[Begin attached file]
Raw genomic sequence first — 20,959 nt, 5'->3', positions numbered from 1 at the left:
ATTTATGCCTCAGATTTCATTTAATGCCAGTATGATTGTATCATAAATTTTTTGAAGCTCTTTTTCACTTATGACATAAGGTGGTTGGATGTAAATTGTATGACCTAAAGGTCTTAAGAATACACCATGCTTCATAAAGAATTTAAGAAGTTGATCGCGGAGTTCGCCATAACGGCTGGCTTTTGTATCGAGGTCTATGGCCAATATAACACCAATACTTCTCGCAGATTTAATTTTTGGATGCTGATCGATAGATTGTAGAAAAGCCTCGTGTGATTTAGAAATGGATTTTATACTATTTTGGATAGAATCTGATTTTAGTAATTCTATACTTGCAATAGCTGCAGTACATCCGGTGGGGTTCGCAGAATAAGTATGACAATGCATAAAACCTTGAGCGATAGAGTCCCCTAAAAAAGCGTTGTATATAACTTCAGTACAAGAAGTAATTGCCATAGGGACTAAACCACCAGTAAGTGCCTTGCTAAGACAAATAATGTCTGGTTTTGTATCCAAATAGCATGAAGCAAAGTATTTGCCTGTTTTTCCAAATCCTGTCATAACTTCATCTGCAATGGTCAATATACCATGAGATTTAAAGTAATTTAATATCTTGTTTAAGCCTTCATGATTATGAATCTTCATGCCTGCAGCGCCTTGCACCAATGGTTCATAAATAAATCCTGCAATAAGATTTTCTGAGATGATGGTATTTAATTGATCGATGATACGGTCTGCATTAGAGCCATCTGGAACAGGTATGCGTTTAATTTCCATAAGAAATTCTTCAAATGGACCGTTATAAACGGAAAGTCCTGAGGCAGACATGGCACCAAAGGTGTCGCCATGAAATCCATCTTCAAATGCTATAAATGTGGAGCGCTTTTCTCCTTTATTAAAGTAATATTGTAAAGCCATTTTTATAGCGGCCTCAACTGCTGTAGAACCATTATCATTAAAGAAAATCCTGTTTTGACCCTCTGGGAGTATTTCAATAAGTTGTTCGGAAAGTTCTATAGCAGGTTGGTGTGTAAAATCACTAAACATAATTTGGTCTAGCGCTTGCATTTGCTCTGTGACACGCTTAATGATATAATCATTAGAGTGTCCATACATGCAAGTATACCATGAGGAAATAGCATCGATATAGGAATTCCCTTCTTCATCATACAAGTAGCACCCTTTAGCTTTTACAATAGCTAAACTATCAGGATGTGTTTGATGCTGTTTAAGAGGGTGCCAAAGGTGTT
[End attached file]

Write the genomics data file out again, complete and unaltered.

Raw genomic sequence first — 20,959 nt, 5'->3', positions numbered from 1 at the left:
ATTTATGCCTCAGATTTCATTTAATGCCAGTATGATTGTATCATAAATTTTTTGAAGCTCTTTTTCACTTATGACATAAGGTGGTTGGATGTAAATTGTATGACCTAAAGGTCTTAAGAATACACCATGCTTCATAAAGAATTTAAGAAGTTGATCGCGGAGTTCGCCATAACGGCTGGCTTTTGTATCGAGGTCTATGGCCAATATAACACCAATACTTCTCGCAGATTTAATTTTTGGATGCTGATCGATAGATTGTAGAAAAGCCTCGTGTGATTTAGAAATGGATTTTATACTATTTTGGATAGAATCTGATTTTAGTAATTCTATACTTGCAATAGCTGCAGTACATCCGGTGGGGTTCGCAGAATAAGTATGACAATGCATAAAACCTTGAGCGATAGAGTCCCCTAAAAAAGCGTTGTATATAACTTCAGTACAAGAAGTAATTGCCATAGGGACTAAACCACCAGTAAGTGCCTTGCTAAGACAAATAATGTCTGGTTTTGTATCCAAATAGCATGAAGCAAAGTATTTGCCTGTTTTTCCAAATCCTGTCATAACTTCATCTGCAATGGTCAATATACCATGAGATTTAAAGTAATTTAATATCTTGTTTAAGCCTTCATGATTATGAATCTTCATGCCTGCAGCGCCTTGCACCAATGGTTCATAAATAAATCCTGCAATAAGATTTTCTGAGATGATGGTATTTAATTGATCGATGATACGGTCTGCATTAGAGCCATCTGGAACAGGTATGCGTTTAATTTCCATAAGAAATTCTTCAAATGGACCGTTATAAACGGAAAGTCCTGAGGCAGACATGGCACCAAAGGTGTCGCCATGAAATCCATCTTCAAATGCTATAAATGTGGAGCGCTTTTCTCCTTTATTAAAGTAATATTGTAAAGCCATTTTTATAGCGGCCTCAACTGCTGTAGAACCATTATCATTAAAGAAAATCCTGTTTTGACCCTCTGGGAGTATTTCAATAAGTTGTTCGGAAAGTTCTATAGCAGGTTGGTGTGTAAAATCACTAAACATAATTTGGTCTAGCGCTTGCATTTGCTCTGTGACACGCTTAATGATATAATCATTAGAGTGTCCATACATGCAAGTATACCATGAGGAAATAGCATCGATATAGGAATTCCCTTCTTCATCATACAAGTAGCACCCTTTAGCTTTTACAATAGCTAAACTATCAGGATGTGTTTGATGCTGTTTAAGAGGGTGCCAAAGGTGTT